As a result, the National Association of Scholars has created its own list of recommendations that includes titles such as “Persuasion,” by Jane Austen; “The Plague” by Albert Camus; “The Last of the Mohicans” by James Fenimore Cooper, and “The Death and Life of Great American Cities” by Jane Jacobs.

But the National Resource Center for the First-Year Experience and Students in Transition views common reads more favorably, suggesting that the practice allows colleges and universities to signal academic expectations from the beginning of a student’s college career.

“The books communicate that the institutions are an engaged and intellectual enterprise, and this is an opportunity to come together and talk about books,” said Dallin Young, assistant director for research, grants and assessments at the National Resource Center, based at the University of South Carolina in Columbia. “It also signals academic rigor in college.”

Even more important, Young added, is that asking students to read a common book and then come together to talk about it creates a sense of belonging — a critical component for colleges to create for students, particularly in an era when retention and graduation remain challenges for most colleges and universities.

“There’s a lot of work in research that students’ sense of belonging leads to a number of success outcomes, including staying on campus,” Young said.

Precisely how many colleges and universities have common reading programs depends on who is asked.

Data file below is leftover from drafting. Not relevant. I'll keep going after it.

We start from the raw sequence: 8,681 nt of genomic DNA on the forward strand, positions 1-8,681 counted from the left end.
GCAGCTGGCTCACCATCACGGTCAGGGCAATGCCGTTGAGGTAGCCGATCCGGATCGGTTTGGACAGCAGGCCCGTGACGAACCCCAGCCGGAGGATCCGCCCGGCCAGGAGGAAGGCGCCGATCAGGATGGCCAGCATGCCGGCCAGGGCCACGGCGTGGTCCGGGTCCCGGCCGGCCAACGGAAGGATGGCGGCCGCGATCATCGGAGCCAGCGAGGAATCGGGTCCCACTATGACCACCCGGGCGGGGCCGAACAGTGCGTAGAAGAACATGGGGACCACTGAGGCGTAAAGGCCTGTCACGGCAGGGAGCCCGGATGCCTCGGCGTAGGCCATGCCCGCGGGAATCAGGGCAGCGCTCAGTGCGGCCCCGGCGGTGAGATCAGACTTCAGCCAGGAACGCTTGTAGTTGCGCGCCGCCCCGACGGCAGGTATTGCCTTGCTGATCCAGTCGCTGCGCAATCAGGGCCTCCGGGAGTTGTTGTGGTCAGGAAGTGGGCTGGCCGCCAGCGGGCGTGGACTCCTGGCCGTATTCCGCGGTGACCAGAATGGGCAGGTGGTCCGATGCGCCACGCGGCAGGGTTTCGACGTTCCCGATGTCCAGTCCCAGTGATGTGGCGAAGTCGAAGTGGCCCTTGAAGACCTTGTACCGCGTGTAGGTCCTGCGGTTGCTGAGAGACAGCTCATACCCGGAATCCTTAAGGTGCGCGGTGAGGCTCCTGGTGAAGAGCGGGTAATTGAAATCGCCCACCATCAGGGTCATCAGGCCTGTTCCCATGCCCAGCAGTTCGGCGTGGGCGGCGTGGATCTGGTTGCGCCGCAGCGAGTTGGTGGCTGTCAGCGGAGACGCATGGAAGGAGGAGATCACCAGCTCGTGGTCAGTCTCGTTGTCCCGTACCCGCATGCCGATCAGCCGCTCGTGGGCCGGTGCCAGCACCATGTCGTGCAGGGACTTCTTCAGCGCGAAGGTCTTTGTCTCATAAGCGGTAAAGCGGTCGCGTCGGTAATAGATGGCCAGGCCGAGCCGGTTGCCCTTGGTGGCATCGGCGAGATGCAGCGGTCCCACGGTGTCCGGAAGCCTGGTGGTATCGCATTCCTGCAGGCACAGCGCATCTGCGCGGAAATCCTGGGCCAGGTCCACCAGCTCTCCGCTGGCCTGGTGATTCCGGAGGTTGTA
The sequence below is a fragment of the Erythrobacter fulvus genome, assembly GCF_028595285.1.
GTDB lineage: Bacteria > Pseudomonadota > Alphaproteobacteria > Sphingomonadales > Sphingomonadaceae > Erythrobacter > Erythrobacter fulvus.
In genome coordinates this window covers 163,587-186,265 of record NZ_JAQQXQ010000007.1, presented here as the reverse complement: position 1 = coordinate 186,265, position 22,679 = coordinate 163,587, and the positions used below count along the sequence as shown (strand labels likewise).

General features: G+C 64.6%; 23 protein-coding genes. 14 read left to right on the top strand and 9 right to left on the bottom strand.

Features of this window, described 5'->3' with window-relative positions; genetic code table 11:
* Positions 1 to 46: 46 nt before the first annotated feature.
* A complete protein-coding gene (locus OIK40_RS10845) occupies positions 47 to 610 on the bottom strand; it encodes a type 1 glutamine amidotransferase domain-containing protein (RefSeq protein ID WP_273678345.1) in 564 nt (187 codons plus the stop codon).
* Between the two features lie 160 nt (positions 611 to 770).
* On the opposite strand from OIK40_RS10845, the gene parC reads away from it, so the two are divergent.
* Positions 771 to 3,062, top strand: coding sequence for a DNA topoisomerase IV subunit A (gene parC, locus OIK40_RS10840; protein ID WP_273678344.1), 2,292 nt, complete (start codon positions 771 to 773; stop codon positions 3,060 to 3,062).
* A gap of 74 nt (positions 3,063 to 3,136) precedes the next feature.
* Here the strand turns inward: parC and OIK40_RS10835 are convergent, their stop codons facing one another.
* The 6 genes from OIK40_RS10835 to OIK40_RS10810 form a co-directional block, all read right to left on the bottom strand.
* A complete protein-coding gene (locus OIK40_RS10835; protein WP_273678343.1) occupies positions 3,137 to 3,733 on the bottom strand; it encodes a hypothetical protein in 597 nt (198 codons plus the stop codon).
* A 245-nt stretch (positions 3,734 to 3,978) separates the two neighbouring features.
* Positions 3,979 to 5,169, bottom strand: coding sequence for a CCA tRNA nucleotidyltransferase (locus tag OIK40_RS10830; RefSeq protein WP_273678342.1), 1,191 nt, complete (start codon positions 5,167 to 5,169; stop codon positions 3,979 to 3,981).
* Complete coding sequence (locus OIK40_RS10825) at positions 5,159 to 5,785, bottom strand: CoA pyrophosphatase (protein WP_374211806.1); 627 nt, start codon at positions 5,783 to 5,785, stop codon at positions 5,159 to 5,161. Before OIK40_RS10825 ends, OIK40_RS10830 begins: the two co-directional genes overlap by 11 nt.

The National Resource Center for the First-Year Experience and Students in Transition reports about 40 percent of colleges nationwide ask incoming freshmen to finish a common read for orientation or a first-year seminar, a course aimed at helping students with academic and social integration into college.

But the National Association of Scholars said there are 348 programs across the country, meaning about 10 percent of the nation’s 3,000 colleges and universities use common reads.

Both organizations think common reads can promote reading, critical thinking, discussion and a common intellectual experience.

Prospective Kalamazoo College student Sophia Goebel agreed they are important, too. She spent a day in a hammock while camping this summer and read “On Immunity: An Inoculation,” a book about vaccines by Eula Biss that Kalamazoo College asked its incoming students to read.

After finishing the book, Goebel discussed it with her mother, with whom she differed on the issue of vaccination. Goebel learned a vaccine had been recalled shortly after she received it, something that helped her better understand her mother’s point of view.

The book’s controversial subject is probably why Kalamazoo College selected it, Goebel said.

“So we are able to see other people’s perspective by having productive, honest and open conversations with them and not getting caught up in your open point of view and thinking it’s the only way,” Goebel said.

“It lets you create a better counter-argument. It helps you to challenge yourself to think outside the box and develop your ability to be versatile and willing to step outside your comfort zone.”

Those traits, Goebel said, will benefit students in the future.

“Later on in life,” she said, “those skills are going to help you be a better co-worker, be a better boss, be a better leader for what you are planning to do.”

kkozlowski@detroitnews.com